Generation vs. Generation contrasts almost always make it very obvious how old (or young) the writer is, but I’m about to stumble into one anyway, fully aware that this contrast may not hold up to serious scrutiny for a host of reasons. This week, the Americana Music Association has held its yearly music festival and conference in Nashville, and Thursday night at its award show, Robert Plant closed the festivities at the Ryman Auditorium with a half-hour set with Buddy Miller, who produced Plant’s upcoming album, Band of Joy. One panel, “Punk Rock is American(a) Music,” featured Exene from X, Jon Langford from the Mekons, Sid Griffin from the Long Ryders, Peter Case from the Plimsouls and Warner Hodges from Jason and the Scorchers. (That list should suggest one reason to take any conclusions drawn from the panel with a grain of salt – I don’t think of all those bands as punk bands)
Afterwards, one publicist declared it the best panel in the history of the AMA conference – a declaration I suspect those watching Don Was and Bobby Keyes talk about Exile on Main Street, which took place at the same time, might disagree with. The punk-is-Americana panel was unquestionably lively, though, and it had as much to do with the panelists’ punk awakenings as American roots music. Langford remembered how much he hated seeing Yes in concert, not understanding any of it, and Hodges kept returning to the power and influence of the Sex Pistols’ Never Mind the Bollocks album, which he pronounced “bullocks” over and over.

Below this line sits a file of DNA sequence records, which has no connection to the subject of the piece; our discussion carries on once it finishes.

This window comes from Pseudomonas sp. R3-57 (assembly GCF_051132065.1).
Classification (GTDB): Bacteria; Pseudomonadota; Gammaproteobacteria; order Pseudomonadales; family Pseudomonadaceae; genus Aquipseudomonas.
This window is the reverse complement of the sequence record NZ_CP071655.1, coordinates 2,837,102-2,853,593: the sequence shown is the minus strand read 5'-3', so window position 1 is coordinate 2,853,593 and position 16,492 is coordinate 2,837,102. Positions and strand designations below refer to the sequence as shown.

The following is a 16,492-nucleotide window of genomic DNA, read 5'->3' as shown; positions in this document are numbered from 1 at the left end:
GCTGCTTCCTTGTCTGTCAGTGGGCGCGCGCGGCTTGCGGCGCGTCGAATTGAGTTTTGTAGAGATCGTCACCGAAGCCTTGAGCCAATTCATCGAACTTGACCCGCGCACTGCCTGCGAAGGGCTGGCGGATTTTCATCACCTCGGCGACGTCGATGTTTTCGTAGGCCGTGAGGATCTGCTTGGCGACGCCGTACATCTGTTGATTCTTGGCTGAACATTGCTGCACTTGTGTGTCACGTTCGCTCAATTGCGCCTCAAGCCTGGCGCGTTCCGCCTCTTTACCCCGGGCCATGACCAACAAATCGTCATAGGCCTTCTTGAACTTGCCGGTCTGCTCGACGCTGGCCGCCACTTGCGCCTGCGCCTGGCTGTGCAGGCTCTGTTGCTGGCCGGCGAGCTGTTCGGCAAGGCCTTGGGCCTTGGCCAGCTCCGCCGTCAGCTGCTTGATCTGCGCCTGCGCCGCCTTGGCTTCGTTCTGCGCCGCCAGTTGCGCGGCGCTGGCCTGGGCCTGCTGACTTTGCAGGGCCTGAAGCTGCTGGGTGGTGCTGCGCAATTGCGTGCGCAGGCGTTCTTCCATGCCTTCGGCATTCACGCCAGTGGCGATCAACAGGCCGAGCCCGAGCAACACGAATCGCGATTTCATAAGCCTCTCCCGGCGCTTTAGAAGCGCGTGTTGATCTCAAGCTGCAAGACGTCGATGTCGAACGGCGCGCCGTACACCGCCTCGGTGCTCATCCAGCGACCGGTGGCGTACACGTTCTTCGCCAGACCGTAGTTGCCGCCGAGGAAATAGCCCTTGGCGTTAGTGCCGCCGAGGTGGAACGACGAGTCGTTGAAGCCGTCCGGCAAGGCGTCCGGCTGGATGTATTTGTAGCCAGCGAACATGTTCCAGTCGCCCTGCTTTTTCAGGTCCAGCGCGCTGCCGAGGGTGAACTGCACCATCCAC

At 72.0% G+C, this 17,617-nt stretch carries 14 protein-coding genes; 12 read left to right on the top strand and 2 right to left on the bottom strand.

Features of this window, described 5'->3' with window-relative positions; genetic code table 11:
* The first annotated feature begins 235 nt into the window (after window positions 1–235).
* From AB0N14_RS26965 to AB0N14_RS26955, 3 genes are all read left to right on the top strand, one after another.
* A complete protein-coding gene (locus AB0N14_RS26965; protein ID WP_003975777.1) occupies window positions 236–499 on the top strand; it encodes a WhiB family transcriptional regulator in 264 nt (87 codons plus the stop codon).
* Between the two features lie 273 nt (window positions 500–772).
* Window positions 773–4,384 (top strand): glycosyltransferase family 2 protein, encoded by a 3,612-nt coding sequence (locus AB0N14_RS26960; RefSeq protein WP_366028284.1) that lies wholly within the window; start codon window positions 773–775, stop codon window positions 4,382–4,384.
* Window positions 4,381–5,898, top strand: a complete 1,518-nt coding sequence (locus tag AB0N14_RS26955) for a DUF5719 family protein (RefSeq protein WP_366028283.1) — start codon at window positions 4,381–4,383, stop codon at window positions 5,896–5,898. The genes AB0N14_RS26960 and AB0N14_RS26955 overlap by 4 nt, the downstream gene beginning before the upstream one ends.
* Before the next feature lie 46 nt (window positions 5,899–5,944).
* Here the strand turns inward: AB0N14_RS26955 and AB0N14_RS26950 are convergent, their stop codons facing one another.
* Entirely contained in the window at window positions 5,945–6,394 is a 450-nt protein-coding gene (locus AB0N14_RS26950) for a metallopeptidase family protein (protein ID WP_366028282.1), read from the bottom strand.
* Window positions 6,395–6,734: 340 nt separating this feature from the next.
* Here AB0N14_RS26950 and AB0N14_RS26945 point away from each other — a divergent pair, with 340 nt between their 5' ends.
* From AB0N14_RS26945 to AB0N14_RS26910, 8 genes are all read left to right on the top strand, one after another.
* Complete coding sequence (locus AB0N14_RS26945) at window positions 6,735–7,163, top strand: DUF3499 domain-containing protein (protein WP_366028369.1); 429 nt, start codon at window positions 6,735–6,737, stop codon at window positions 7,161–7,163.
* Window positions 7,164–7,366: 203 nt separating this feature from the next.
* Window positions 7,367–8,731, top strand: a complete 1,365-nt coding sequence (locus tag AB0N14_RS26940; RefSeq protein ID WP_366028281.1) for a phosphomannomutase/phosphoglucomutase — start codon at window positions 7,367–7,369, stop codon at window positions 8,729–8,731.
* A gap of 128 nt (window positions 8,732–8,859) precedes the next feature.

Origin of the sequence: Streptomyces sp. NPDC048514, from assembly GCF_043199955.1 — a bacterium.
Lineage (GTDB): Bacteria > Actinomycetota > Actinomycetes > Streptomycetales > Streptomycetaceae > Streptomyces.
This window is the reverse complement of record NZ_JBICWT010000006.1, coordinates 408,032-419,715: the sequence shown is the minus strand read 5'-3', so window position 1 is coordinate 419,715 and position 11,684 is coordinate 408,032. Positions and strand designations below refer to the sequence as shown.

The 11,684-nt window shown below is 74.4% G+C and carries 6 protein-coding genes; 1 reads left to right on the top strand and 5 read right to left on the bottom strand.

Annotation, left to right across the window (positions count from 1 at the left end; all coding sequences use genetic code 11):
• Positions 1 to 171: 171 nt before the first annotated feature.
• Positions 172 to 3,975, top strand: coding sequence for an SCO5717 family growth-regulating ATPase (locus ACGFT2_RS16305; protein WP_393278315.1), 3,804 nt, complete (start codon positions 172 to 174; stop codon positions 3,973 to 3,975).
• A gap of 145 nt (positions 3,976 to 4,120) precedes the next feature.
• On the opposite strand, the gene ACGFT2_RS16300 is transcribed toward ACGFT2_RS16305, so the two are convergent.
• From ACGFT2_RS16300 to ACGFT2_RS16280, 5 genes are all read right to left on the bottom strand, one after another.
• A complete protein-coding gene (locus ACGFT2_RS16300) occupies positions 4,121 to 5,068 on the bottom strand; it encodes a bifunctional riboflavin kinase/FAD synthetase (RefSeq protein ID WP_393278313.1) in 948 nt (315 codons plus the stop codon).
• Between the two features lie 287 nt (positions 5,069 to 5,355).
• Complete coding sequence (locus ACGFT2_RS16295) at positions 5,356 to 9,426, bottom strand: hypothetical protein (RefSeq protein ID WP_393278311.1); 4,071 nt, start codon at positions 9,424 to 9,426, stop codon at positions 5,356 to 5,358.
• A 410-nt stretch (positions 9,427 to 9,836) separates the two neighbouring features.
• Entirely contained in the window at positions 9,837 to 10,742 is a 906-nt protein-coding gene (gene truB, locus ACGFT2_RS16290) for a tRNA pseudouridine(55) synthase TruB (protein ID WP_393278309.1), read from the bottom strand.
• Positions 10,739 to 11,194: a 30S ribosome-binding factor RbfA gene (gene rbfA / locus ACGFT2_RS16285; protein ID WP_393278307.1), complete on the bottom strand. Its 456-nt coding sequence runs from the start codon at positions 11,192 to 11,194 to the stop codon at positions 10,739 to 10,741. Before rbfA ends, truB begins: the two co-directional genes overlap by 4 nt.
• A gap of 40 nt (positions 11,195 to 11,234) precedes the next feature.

Besides reinforcing the significance of Bollocks in taking punk to people in places outside the Northeast and West Coast, the panel made me think about why I’m less interested in punk today. Many answers are likely obvious – it’s harder to connect to youthful, rebellion music the second, third and fourth time around; it’s harder to connect with generation-oriented confrontation music when you know how the story ends; and it’s harder to find such music confrontational when it confronts people in the same ways and wardrobes that it did 25 years ago. But part of what made the panel such fun and so memorable was the ingrained, across-the-board consciousness of language. The panelists had a poet’s awareness of lively language and rarely phrased thoughts in commonplace terms. Besides Hodges’ fascination with “Bullocks,” he also returned to stories about a Nashville band that inspired him, Billy Christ and the End of God. When Langford talked about the musical context that punk emerged from, he referred to 1974-1975 as “the Twilight of Cool.” Here are some highlights:
Speaking of women: “We had a minute of liberation in the ’60s, a minute of liberation in the ’70s, and now everybody’s wearing stripper shoes.” – Exene
“I was on some little station in Seattle and I was bumped for the Doobie Brothers. Those guys have been in my way my whole life.” – Peter Case
“The Doobie Brothers didn’t have money for cockroaches in their promotions budget.” – Sid Griffin
On Nashville songwriting appointments: “You don’t expect the good music to show up at 11 a.m.” – Peter Case
Exene remembered that the Knitters – John Doe, Dave Alvin and her – formed to play a benefit, “Dentures for Top Jimmy,” she thought, and Griffin remembered recently overhearing Viv Albertine of the Slits rhetorically answering some girls after taking them to a documentary on punk, “Why can’t a woman play drums?”
Do bands on the Warped Tour (or more underground than that) have the same sense of the vibrancy of language? Of the value of the well-turned phrase? And if not, why not?